The tetrapod microbiota of the Wessex Formation (Lower Cretaceous, Barremian) of the Isle of Wight, UK

Steve Sweetman

    Research output: Chapter in Book/Report/Conference proceedingChapter (peer-reviewed)peer-review


    Although remains of small vertebrates in the (Barremian) Wessex Formation of the Isle of Wight, southern England, are rare and fragmentary bulk screening techniques have resulted in the recoveryof a diverse terrestrial microvertebrate fauna including lissamphibians, archosaurs, lepidosaurs, andmammals. Most taxa are generically distinct from those occurring in other European Early Cretaceousdeposits, but in general aspect the faunas are similar. Palaeoenvironmental differences appear to haveaffected the balance of taxa present but the faunas are dominated by an essentially relictual assemblage of small theropod and ornithischian dinosaurs, crocodilians, scincomorph and anguimorph lizards, frogs of discoglossid grade, salamanders and albanerpetontids. Many elements of this fauna are also encountered inthe Early Cretaceous of central and eastern Asia, northern Gondwana and North America. It is becomingincreasingly apparent that despite evidence for the existence of marine barriers separating these areas,faunal interchange occurred. The Wessex Formation microbiota lends further support to this concept andthe occurrence of a gobiconodontid and a spalacolestine spalacotheriid in particular are consistent withother evidence supporting east/west, west/east dispersals.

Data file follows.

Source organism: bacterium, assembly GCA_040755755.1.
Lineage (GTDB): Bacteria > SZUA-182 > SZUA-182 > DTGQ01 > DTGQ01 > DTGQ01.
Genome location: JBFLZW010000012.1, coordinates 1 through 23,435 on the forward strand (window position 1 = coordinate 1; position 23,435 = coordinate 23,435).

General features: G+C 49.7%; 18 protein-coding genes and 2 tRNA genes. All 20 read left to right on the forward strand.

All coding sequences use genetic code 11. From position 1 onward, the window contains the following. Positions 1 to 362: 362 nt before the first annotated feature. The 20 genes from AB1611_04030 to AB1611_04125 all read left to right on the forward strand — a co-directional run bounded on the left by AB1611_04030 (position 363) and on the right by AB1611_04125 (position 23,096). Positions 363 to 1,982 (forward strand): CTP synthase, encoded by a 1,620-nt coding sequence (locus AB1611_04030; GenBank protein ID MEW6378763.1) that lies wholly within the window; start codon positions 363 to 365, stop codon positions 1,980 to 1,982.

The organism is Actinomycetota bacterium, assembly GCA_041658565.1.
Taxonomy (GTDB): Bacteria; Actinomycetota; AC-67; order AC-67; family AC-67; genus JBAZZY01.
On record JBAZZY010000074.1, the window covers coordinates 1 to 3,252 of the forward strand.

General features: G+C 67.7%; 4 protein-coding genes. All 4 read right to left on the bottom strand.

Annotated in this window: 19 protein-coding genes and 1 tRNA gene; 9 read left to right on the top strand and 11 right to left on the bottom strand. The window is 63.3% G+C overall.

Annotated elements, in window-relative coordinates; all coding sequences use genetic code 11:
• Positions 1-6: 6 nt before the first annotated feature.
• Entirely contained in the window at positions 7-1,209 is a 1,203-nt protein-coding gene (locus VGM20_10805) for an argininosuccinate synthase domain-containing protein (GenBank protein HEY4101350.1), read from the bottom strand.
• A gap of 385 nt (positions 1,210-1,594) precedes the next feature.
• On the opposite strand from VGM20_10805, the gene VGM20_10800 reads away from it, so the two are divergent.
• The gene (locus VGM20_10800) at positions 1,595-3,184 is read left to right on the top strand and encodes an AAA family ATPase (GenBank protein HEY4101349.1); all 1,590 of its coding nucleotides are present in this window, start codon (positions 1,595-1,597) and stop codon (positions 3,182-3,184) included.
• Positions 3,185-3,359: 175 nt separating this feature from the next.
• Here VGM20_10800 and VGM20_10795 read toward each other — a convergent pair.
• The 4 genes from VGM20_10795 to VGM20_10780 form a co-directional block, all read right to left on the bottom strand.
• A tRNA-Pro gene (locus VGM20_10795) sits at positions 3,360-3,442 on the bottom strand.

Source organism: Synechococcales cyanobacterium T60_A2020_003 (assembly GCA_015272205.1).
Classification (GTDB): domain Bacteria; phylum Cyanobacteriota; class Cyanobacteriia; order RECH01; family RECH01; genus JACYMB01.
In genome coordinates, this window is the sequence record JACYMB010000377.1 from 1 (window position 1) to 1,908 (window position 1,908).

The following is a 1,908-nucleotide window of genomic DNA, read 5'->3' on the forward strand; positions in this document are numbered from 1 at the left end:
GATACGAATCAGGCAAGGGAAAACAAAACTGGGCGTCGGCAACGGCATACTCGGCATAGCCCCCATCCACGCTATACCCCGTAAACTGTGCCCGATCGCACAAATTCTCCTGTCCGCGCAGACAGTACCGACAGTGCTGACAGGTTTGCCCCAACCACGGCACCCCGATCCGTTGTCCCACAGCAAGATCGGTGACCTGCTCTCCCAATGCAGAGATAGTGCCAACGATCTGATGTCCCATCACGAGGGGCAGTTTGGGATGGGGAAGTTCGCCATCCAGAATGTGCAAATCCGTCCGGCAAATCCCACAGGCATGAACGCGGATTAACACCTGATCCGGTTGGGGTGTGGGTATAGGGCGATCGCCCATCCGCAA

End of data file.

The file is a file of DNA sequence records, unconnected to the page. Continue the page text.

Original languageEnglish
    Title of host publicationNinth international symposium on Mesozoic terrestrial ecosystems and biota, abstracts and proceedings
    EditorsPaul M. Barrett, S. E. Evans
    Place of PublicationLondon
    PublisherThe Natural History Museum
    Publication statusPublished - 2006


    Dive into the research topics of 'The tetrapod microbiota of the Wessex Formation (Lower Cretaceous, Barremian) of the Isle of Wight, UK'. Together they form a unique fingerprint.

    Cite this